Tuesday, October 13, 2015

How To Replace An RV LP Gas Regulator

In a previous post, I replaced one of the gas lines that was leaking. The other one worked, but it looked dicey. The LP gas regulator also looked dicey. It seemed to work, though it was showing red with both tanks connected instead of showing green like it should've been. So, I decided to replace the regulator just to be on the safe side. To me, "looks shady" and "propane" don't mix.

I got the other "pigtail" gas hose and the regulator on Amazon, but it took a couple extra days for Prime processing (whatever that means) so it came three days behind the pigtail hose, and I waited to have everything at once. I still had my yellow teflon tape from the last job. This tape is beautiful to work with. For the regulator, my Fleetwood Prowler came with the Marshall regulator as OEM equipment, and from reading reviews on the other brands, I came to the conclusion that it was worth paying 51 bucks to have one that wasn't going to fail for a long time.

Above, the old regulator with the one new pigtail hose I had replaced last time


I used the same two adjustable wrenches from my last post, for all the fittings, as well as a Philips screwdriver to dismount and remount the regulator to the LP tank structure. I also used a pair of scissors to cut the teflon tape. I wanted to use the cordless screwdriver but it would reach, and I don't have an extension for it.


Working around gas, it should go without saying that you do not want to be near anything that is smoking, on fire or anything that can even make a spark.

Step 1 - Turn Off The Tanks

Make sure to turn off both tanks. This is very important. You do not want to win a Darwin award.

Step 2 - Take Off The Pigtail Hoses

First disconnect both hoses where they screw onto the propane tanks. You can do this with your hands. Next, disconnect the fittings on both pigtails. As you loosen it, the hose can turn because you disconnected from the tank first.

NOTE: A little bit of gas can come out when you disconnect the tank, even with the tank off.

Step 3 - Disconnect The Main Gas Line

If it's easier, you can swap steps 3 and 4. What you want to do is disconnect the main gas line that goes to the regulator so you can take the regulator off. Use the two adjustable wrenches.

Step 4 - Dismount The Regulator

With everything disconnected from it, take the mounting screws off with a Philips screwdriver. Mine only had two screws holding the regulator on. It came off without a fuss. If you are having issues getting the wrenches into the tight space to take the hose off, you can just dismount the regulator before disconnecting that last hose, which is what I did.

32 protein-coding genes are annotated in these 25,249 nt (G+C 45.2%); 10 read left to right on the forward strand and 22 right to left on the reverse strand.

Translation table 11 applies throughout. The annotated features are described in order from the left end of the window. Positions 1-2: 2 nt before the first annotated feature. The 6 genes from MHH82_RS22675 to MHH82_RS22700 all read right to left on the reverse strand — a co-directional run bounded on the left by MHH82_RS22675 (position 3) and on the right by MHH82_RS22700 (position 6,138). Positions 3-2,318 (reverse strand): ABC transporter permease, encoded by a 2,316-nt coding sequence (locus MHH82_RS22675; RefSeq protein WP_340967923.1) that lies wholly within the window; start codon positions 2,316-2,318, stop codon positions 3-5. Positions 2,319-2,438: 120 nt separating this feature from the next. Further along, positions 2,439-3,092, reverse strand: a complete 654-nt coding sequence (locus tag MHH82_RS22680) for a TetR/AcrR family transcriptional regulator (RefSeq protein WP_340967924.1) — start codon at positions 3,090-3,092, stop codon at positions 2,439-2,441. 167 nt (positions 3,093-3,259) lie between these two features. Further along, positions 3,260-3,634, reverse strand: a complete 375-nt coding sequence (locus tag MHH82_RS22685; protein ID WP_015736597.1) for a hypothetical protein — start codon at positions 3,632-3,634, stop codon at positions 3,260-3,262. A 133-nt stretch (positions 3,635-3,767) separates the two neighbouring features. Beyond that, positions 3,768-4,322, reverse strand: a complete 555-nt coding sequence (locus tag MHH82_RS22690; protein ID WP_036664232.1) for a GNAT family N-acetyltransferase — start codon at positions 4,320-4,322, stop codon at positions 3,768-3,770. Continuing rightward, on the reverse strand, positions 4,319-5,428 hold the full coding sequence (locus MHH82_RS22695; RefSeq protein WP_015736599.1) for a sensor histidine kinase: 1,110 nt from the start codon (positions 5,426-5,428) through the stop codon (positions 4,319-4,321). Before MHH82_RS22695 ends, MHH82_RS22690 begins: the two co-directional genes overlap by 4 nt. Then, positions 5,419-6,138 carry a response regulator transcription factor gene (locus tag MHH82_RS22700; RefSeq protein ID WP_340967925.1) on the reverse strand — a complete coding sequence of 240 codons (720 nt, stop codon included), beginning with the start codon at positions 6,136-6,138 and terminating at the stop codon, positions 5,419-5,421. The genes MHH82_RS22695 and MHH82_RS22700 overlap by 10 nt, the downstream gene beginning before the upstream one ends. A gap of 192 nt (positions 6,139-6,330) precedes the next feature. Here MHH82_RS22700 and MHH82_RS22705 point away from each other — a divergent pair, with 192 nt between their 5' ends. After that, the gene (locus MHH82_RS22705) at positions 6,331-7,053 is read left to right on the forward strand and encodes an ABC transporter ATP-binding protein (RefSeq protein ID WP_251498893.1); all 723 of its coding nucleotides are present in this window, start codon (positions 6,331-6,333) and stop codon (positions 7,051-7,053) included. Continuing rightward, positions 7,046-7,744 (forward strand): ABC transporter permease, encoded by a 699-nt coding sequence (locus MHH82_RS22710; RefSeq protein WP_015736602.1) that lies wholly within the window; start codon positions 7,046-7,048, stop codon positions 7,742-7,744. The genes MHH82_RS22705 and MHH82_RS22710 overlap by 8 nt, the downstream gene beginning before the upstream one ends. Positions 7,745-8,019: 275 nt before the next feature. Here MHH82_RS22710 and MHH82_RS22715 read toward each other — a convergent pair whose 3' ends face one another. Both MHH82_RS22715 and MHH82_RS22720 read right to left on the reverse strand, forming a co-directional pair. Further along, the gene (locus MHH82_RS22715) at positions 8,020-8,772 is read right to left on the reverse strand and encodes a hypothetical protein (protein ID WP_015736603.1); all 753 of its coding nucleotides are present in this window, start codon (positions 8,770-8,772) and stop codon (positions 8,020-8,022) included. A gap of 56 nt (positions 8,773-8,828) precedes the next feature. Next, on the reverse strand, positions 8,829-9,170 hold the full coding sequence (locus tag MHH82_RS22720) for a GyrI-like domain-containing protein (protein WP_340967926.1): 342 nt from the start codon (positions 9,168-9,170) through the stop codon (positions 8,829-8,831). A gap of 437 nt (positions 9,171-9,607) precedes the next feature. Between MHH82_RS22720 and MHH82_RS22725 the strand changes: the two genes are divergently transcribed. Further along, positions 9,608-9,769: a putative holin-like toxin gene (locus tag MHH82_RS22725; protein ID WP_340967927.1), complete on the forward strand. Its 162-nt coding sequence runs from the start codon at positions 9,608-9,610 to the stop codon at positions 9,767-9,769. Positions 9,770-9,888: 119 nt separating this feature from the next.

Step 6 - Take Fitting Out Of Old Regulator

My new regulator came with the side fittings but not the bottom one, so I had to take it off the old regulator.

Step 6 - Mount The New Regulator

Another reason I got the same brand is because the mounting was the exact same as the old one. Two screws and it was laughably easy.

Step 7 - Connect The Gas Line "Pigtail" Hoses

Connect the fittings first, so the entire pigtail can turn while you are tightening the fittings. Take the old teflon tape off the fittings before putting them back on. I'm not very good at explaining how to do the tape, other than picture how the tape will tighten when you tighten the fitting. If you wind the tape the wrong way, it may not make a good seal. I usually do at least 2 layers pulled fairly tight.

Next, connect the tank ends of the pigtail hoses, but leave the tanks off for now.

Step 8 - Connect The Main Gas Line To RV

Now, I'm not sure if the "pointy" end of the existing fitting gets taped or not, so I taped it. I left the other side un-taped. It look like it originally had loc-tite, which isn't really a sealant.

Step 10 - Turn Both Tanks On

Turn both tanks on all the way. You will hear some of the gas moving into the previously-empty pigtails and regulator for maybe a second or so, but you should hear no hissing sound, which is a different sound. If you hear hissing and small gas, turn both tanks off.

If you have a leak, look for the leak with one tank on at a time. If you don't hear any hissing but still smell gas, then you can use soapy water over all the fittings and look for bubbles.

Step 11 - Inspect Your Work

If both tanks are on and you don't hear any hissing or smell any gas, then you probably did it right. But check everything anyway. What I do is at least grab every fitting and stuff that's supposed to be wrench-tight and making sure it's not finger-tight.

Doing a last second check on this job, I noticed that the main line coming out the bottom of the regulator was finger-loose! I could swear I tightened it good enough! And if it's time wasted because you did everything perfect, you have the piece of mind knowing that every single fitting and hose was double checked.

Step 12 - Test Your Appliances

Before I put the big plastic cover back on my propane tanks, I run inside the RV and check the stove real quick to see that the flame on the stove top looks nice and uniform and is as flamey as it should be. Only then do I go back outside and put the cover back on, and put the tools back.

Other Thoughts

I hear that labor to work on RVs is ridiculous. Everyone says that RVs are a money pit. So far that's true, but it's gratifying to do my own work, and the "pit" hasn't been that big. The new regulator and gas hoses were about $75 from Amazon, and it was only 20 minutes worth of work for such a good piece of mind knowing it's all perfect.

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